For the Wild, it's fight or the end

  • Article by: MICHAEL RUSSO , Star Tribune
  • Updated: May 9, 2013 - 6:58 AM

The Wild’s task: Stave off elimination — and maybe save jobs — despite an AWOL offense and issues in goal.

– The Wild boarded a chartered aircraft for a relatively quick flight to Chicago Midway International Airport on Wednesday afternoon.

It was the first time the team gathered since blowing its chance to even the Western Conference quarterfinals at two games apiece on Tuesday night.

The Wild opted not to practice. Instead, it checked in to a downtown Chicago hotel and congregated inside a banquet hall for a video session.

It’s safe to say remedying the Wild’s sterile power play was tops on the itinerary.

“More importantly, we have other things to discuss, too,” coach Mike Yeo said cryptically.

Yeo preferred to keep what would be uttered in-house, but with the Wild’s season on the line in Game 5 on Thursday night against the Blackhawks, it’s safe to say a challenge was delivered.

After all, the Wild is on the verge of elimination.

The big guns — Mikko Koivu and Zach Parise — aren’t scoring and, worse yet, continue to play large roles in goals against (combined minus-11). The secondary scorers aren’t stepping up. The Nos. 1 and 2 goaltenders are both banged up. And the power play (0-for-15) continues to be disastrous.

Frankly, the Wild might be back to where it was 12 days ago when it faced a must-win situation in Denver to even make the playoffs. Jobs — coaches, players and beyond — could be on the line if the Wild bows out without a fight.

“We can’t be hanging our heads,” center Kyle Brodziak said. “It’s desperation time now. There’s no room for sulking or anything like that. Our backs are up against the wall, and now we’ve got to fight for our lives.”

Yeo kept potential Game 5 adjustments close to the vest Wednesday. He wouldn’t discuss possible line changes or lineup changes. He wouldn’t discuss power-play personnel adjustments or strategic changes.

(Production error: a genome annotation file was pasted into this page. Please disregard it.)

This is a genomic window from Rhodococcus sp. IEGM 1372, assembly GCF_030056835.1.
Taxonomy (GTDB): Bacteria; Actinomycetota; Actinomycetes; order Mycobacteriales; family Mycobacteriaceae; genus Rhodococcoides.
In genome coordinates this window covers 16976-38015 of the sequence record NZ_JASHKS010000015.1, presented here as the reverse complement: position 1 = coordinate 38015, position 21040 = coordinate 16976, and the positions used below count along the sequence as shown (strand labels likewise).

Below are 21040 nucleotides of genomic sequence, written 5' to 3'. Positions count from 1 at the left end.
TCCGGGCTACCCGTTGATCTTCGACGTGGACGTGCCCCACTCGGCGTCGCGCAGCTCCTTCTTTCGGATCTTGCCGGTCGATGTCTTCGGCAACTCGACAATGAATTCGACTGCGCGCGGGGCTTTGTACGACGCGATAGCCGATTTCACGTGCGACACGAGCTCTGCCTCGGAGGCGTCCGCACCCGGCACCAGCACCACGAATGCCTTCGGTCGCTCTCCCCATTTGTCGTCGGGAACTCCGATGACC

He wouldn’t even provide an indication as to whether Niklas Backstrom or Josh Harding, both hampered by lower-body injuries, or rookie Darcy Kuemper would be given the nod in goal at United Center.

“We like to keep the other team guessing,” Yeo said, jokingly. “So we’re not only going to not tell them who our starting goalie is, we won’t tell them who our backup goalie is. Really leave them in the dark.”

With the Wild having scored only six times in the series and the power play a dreadful 0-for-15, we should see some tinkering there. Most critically, the Wild must find a way to get more movement in order to get Blackhawks penalty killers out of shooting lanes.

Chicago blocked 26 shots overall in a 3-0 victory Tuesday. Yeo said it’s up to the coaches to make the right moves, “whether it’s personnel, whether it’s tactical” to “give our players a good chance to succeed there.”

It all comes down to execution, and not only on the power play.

“Even look at the first period, we got three 2-on-1s, we don’t get a shot on net,” Yeo said.

Veteran Matt Cullen conceded that one of the guiltiest parties was his line, which includes Jason Zucker and Devin Setoguchi. After a strong Game 3, the trio combined for no shots in Game 4. He said it wasn’t because of any Chicago adjustments.

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